Aleya/Chir Batti Ghost Lights Of Bengal

Aleya/Chir Batti Ghost Lights Of Bengal

Location: Kutch Banni, Sundarban, Bengal, India

Aleya/Chir Batti/Chhir Batti or Cheer are different names for the same Ghost Light.

Strange lights are seen over the vast plains south from Rann of Kutch in Gujarat, India. These are the weird Chir Batti ghost lights.

It is hard to tell whether this landmark is meteorological phenomenon or something else.

Marshy, desolate wetlands, Banni grasslands, rise just a few feet above the sea level, although sea is some 50 miles from here.

Long ago the giant Indus River was flowing in the plains of Rann of Kutch, but after the great earthquake of 1816 the river changed its route and moved 60 miles to the west. Several rivers have deposited thick sediments over many thousands of years.

Soil here is salty and can not sustain rich vegetation, thus the area is without trees, plant cover is sparse.

In the grasslands are located several lagoons. Although the vegetation is sparse, the area is rich with life, numerous rare birds and animals. Over the last decades Banni grasslands gradually turned into a destination for ecotourists.

60 miles to the east there are the ruins of the ancient Dholavira, metropolis of Indus Valley Civilization, occupied 4,500 years ago.

Chir Batti phenomenon starts in the darkness, reportedly only after 8:00 p.m.

Several reports about sightings come from the surroundings of the extinct Kiro Keero, Khiero, volcano west from Charri Dand lagoon but there are reports about sighting of 4 lights to the northeast from the lagoon on January 23, 2010.

It is possible that the surroundings of Kiro get mentioned more often because it is comparatively popular spot for the search of fossils, Jurassic ammonites and belemnites.

After birdwatching around Charri Dand visitors tend to stay in the surroundings of Kiro until the darkness.

Chir Batti are round or pear shaped balls of fire, glowing like mercury lamps. Their color is white/blue/red & yellow.

Balls of light are floating above the ground, in 2' to 18' in height. Sometimes they are moving around slowly, sometimes fast as arrows.

This phenomenon continues at least for several minutes. Sometimes is seen as one ball of light, sometimes more, up to 7 balls of light have been reported. Sometimes one ball divides into 2.

Especially weird is the interaction of lights with visitors. If one walks away, Chir Batti may happen to follow him. Around Kiro hill they may follow up to the nearby Fulay village.

But it is never heard that balls of light have done any harm.

There happens though another thing, if one decides to follow the ball, the light moves away and the searcher gradually gets away from the road into salt flats or thorny thickets.

There have been attempts to take pictures or movies of Chir Batti but thus far without success.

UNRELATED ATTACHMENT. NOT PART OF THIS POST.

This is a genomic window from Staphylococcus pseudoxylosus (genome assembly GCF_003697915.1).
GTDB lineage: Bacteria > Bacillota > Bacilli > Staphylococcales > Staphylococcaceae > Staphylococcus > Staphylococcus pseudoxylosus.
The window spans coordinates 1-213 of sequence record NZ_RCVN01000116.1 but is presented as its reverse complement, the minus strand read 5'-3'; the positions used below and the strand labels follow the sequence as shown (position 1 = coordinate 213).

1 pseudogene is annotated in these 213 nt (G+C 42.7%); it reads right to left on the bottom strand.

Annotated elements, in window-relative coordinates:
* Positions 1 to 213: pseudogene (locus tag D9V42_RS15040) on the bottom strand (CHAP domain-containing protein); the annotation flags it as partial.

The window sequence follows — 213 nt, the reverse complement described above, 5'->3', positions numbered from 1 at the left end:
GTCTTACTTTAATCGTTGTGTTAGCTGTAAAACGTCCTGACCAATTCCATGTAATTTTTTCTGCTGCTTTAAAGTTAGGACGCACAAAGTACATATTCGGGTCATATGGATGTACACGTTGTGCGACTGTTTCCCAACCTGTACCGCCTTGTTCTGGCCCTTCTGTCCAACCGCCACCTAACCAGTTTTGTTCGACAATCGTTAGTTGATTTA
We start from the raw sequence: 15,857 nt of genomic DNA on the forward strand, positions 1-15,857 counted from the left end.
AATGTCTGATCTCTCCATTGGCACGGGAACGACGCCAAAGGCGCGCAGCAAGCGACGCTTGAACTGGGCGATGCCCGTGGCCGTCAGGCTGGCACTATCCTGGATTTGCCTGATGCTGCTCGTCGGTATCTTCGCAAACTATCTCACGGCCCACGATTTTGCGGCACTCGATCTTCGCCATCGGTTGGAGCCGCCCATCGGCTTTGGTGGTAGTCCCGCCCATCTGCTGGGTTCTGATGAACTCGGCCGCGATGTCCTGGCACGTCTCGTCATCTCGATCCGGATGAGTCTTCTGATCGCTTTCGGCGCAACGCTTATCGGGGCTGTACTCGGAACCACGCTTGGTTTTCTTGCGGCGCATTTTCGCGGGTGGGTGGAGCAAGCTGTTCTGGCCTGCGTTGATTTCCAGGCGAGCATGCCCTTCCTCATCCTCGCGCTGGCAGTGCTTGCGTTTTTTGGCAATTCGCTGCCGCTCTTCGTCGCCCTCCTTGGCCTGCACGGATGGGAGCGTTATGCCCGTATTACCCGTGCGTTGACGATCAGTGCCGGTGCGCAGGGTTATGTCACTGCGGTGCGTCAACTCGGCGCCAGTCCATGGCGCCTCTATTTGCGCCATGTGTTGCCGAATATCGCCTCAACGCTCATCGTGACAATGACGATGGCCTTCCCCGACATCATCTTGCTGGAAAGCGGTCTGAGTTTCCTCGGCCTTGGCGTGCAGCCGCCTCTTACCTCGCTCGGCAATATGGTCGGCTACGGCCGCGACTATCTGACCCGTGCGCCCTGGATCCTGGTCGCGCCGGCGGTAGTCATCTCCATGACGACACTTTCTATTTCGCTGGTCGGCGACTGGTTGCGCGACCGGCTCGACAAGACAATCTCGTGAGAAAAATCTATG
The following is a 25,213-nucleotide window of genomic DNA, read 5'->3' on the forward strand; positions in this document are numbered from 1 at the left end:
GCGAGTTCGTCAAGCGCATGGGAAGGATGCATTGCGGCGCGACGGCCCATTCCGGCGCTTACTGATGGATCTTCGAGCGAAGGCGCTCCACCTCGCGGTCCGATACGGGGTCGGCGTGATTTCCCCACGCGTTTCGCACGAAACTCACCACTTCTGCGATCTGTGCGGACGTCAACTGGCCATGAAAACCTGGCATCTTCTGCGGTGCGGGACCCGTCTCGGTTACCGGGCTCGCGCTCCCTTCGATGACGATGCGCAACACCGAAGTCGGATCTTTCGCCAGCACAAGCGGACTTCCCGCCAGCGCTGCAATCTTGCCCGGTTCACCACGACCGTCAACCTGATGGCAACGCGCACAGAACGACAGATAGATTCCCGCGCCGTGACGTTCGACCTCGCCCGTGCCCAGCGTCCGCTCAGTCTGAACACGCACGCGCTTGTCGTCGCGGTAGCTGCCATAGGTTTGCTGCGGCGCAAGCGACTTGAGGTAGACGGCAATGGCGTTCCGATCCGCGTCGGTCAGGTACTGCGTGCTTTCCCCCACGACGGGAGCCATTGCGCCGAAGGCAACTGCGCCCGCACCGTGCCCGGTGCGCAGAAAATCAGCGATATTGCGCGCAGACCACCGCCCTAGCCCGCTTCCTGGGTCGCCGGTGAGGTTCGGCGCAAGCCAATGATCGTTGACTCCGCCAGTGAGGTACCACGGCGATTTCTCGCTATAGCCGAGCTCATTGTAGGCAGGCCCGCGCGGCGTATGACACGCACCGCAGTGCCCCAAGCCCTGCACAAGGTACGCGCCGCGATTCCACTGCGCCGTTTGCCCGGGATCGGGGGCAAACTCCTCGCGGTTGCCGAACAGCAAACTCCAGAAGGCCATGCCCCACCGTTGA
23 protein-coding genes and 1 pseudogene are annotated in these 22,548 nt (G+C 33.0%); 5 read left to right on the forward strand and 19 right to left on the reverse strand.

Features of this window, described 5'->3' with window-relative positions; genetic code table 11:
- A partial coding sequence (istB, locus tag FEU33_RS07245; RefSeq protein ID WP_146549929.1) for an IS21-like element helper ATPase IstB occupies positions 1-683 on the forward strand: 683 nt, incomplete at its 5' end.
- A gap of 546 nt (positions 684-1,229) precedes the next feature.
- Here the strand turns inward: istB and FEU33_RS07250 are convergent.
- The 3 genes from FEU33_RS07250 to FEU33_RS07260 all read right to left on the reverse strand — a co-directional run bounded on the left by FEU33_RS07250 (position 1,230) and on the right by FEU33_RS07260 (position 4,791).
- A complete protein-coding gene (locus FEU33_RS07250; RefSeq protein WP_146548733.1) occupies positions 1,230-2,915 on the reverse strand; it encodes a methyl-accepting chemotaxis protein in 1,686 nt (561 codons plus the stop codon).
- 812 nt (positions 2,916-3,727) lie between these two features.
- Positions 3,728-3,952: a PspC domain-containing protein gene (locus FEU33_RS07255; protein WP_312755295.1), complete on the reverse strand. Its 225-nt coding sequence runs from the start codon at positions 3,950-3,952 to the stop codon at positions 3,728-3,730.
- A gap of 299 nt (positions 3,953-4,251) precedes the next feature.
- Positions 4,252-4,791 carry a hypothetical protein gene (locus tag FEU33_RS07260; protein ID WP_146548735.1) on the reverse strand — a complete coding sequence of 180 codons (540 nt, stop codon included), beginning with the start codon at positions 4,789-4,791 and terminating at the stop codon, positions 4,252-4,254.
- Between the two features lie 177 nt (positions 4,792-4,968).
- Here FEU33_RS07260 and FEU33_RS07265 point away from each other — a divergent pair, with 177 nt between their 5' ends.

Chir Batti in the local Kutcchi, Sindhi language means ghost light. Local people have been observing this phenomenon since olden times and are convinced that these are ghosts.

Little was heard about this phenomenon outside this remote area until recent times. As Rann of Kutch and Banni grasslands gained recognition as important breeding location of rare birds and animals, here came biologists and ecologists and a bit later, nature loving tourists too.

One of the local long time biologists, Jugal Tiwari, is the most often cited observer of Chir Batti phenomenon. He says that has seen the lights more than 100 times. His team setting out bird traps in night time has been distracted by these weird lights many times.

Phenomenon, of course, is well known also to soldiers of Indian Border Security Force who patrol the area in night time, they simply have to know what lights appear here in night time.

Some consider that the lights somehow are caused by militaries themselves but eyewitnesses deny it.

Banni grasslands by far is not the only location where such phenomenon, sometimes called Ghost lights, is observed.

Of course, one explanation could be igneous gases. For thousands of years Indus has deposited here millions of tons of organic sediments and it might be logical to assume that methane and related gases are seeping through the ground and somehow ignited. But in such case there would not be observed well delimited balls of powerful light floating close to the ground for several minutes, such ignitions of methane most likely would be barely visible and, possibly, formed like torchlights.

It seems there is no scientific exploration yet for this phenomenon.

According to local beliefs, these lights emanate from the stranded spirits of dead fishermen who lost their lives accidentally in these areas.

Those who have tried to approach these ghost lights, or Aleya, have either lost their lives or their sanities.

It is said to resemble a flickering lamp, a light that will recede if approached. As per the legends, it draws or lures travelers from their safe paths into dangerous territories.

The swamps and marshes of Bengal have long been haunted by mysterious lights floating around in the darkness.

In Bengal, the associated folklore says that the lights are nothing but the spirits of dead fishermen, who lost their way in those swamps and eventually died.

In Bengal, it is said that whoever sees and follows those lights end up meeting their eminent doom. Some say that people don't really die when they follow the lights but they do become insane and never recover.

Several modern explanations have popped up about the Aleya/Chir Batti/Chhir Batti Ghost Lights.

Alan A. Mills, a geologist from Great Britain said that these were precombustion halos often produced on some compounds are heated just below the ignition point. This precombustion halo is nothing but cold flame that has been found to occur in many hydrocarbons like waxes, acids, oils, methane, aldehydes and alcohol.

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